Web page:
Activation of lipid mediator formation due to lipoprotein apheresis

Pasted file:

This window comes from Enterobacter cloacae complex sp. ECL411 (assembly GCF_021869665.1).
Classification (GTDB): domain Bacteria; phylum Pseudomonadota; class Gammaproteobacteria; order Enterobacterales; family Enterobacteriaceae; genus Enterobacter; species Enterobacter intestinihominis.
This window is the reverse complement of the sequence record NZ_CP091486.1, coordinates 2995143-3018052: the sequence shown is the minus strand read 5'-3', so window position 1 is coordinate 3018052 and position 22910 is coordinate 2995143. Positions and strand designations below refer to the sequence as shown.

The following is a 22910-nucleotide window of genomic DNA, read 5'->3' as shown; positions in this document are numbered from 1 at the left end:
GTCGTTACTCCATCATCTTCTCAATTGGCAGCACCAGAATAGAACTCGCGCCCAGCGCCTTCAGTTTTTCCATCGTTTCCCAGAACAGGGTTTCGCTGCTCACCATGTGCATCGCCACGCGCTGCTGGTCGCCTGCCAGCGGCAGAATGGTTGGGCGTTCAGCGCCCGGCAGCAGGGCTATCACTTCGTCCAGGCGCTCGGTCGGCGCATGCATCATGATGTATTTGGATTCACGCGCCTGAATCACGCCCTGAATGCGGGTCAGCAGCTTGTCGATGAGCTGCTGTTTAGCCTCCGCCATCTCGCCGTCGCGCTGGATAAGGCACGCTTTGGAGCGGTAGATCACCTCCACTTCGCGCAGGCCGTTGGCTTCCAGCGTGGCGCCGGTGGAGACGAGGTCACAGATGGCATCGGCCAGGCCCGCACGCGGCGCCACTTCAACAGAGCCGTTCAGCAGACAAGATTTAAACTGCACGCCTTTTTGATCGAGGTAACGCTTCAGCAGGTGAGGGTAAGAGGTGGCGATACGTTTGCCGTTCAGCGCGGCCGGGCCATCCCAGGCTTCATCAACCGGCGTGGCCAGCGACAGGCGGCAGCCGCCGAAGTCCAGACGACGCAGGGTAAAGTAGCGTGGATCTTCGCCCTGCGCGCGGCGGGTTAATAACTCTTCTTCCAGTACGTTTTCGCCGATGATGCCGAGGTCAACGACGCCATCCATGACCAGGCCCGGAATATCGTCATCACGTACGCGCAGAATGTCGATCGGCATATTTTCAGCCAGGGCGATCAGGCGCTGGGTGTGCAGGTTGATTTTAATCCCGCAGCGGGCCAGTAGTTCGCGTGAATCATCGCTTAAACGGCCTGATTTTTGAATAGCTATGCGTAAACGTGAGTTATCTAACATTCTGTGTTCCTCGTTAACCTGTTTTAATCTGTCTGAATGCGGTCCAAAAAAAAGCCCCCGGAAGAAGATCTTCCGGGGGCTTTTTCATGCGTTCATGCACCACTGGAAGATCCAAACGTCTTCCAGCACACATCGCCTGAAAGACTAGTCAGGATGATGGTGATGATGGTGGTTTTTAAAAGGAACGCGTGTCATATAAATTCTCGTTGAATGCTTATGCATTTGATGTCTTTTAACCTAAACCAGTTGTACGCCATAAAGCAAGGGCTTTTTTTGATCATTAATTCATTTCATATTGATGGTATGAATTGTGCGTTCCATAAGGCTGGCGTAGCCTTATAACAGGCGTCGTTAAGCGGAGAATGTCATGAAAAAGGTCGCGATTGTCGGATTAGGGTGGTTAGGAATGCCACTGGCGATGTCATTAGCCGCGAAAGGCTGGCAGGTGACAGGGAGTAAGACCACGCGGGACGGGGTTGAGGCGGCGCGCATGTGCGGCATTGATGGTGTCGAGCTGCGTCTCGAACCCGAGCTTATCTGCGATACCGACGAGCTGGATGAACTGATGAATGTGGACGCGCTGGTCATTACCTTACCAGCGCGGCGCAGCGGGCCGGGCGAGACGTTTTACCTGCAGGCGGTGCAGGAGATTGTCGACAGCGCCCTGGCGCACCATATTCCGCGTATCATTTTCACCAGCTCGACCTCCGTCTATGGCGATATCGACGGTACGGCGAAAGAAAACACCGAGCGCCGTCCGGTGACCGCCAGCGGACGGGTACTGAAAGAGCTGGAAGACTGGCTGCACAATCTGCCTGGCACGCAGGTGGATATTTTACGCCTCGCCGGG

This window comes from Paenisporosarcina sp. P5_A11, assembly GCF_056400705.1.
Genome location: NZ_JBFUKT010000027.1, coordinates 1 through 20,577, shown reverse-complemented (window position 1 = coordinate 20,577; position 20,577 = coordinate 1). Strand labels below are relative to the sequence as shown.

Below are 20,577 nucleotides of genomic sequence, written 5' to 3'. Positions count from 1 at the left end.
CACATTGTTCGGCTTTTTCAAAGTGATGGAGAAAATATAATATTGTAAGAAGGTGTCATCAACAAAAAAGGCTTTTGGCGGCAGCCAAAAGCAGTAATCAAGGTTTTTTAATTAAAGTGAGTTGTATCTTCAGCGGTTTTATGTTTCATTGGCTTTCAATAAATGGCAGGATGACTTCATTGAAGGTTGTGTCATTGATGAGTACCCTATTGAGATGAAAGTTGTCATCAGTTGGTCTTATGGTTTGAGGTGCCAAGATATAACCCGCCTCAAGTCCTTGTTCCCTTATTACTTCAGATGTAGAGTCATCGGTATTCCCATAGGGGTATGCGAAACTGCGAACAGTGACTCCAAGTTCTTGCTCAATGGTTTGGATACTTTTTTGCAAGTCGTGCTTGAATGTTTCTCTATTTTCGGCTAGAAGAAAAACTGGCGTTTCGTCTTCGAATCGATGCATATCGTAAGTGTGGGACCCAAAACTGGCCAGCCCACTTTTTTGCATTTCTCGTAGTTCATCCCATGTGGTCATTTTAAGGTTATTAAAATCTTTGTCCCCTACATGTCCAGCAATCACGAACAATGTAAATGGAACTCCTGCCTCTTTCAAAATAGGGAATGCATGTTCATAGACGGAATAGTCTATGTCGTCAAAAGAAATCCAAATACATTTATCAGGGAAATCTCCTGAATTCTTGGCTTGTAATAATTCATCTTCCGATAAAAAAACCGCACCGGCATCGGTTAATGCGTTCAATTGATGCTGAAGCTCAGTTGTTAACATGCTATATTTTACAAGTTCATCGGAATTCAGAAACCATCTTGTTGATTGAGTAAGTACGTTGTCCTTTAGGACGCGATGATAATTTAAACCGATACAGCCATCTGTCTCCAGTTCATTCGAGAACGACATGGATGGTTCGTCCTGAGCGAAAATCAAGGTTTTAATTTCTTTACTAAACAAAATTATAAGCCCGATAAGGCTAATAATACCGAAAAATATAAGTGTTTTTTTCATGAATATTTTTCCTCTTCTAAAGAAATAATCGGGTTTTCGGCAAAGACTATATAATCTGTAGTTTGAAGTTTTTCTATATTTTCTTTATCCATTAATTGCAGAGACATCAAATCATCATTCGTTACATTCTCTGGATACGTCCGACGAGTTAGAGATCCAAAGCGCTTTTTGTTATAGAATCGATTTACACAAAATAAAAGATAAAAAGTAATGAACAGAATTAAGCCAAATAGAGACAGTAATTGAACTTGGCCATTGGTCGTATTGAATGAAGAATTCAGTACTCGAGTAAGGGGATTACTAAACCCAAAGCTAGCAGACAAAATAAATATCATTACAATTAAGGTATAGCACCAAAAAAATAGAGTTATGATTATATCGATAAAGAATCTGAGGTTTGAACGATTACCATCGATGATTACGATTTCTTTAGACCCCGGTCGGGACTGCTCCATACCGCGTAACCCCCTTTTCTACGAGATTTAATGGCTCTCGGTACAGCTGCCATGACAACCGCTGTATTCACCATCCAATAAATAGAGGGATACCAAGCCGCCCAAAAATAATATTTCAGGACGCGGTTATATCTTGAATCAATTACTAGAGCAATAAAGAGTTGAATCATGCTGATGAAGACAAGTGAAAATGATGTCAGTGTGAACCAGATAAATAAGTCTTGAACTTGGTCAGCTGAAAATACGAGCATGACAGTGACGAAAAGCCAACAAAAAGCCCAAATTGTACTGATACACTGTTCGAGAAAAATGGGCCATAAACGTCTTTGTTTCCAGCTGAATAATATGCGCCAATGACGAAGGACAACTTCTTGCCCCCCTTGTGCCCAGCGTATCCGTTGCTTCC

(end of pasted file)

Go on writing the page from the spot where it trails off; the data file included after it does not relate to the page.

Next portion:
Lipoprotein apheresis reliably reduces low-density lipoprotein (LDL) cholesterol in patients with atherosclerotic disease and therapy-refractory hypercholesterolemia or elevated lipoprotein (a) (Lp(a)). Besides lowering lipoproteins and triglycerides, apheresis also decreases levels of essential omega-6 and omega-3 polyunsaturated fatty acids (n-6 and n-3 PUFAs) in blood plasma. In contrast, heparin-induced extracorporeal low-density lipoprotein precipitation (HELP) lipid apheresis might increase the formation of potentially pro-inflammatory and pro-thrombotic lipid mediators derived from n-6 and n-3 PUFAs. The study presented here analyzed lipid mediator profiles in the plasma of patients with hyperlipidemia treated by one of three different apheresis methods, either HELP, direct absorption (DA), or membrane filtration (MDF), in a direct pre- and post-apheresis comparison. Using gas chromatography and liquid chromatography tandem mass spectrometry (LC-MS/MS) we were able to analyze fatty acid composition and the formation of lipid mediators called oxylipins. Our data illustrate-particularly in HELP-treated patients-significant decreases of essential omega-6 and omega-3 polyunsaturated fatty acids in blood plasma but significant increases of PUFA-derived lipoxygenase-, as well as cyclooxygenase- and cytochrome P450-derived lipid mediators. Given that n-3 PUFAs in particular are presumed to be cardioprotective and n-3 PUFA-derived lipid mediators might limit inflammatory reactions, these data indicate that n-3 PUFA supplementation in the context of lipid apheresis treatment might have additional benefits through apheresis-triggered protective n-3 PUFA-derived lipid mediators.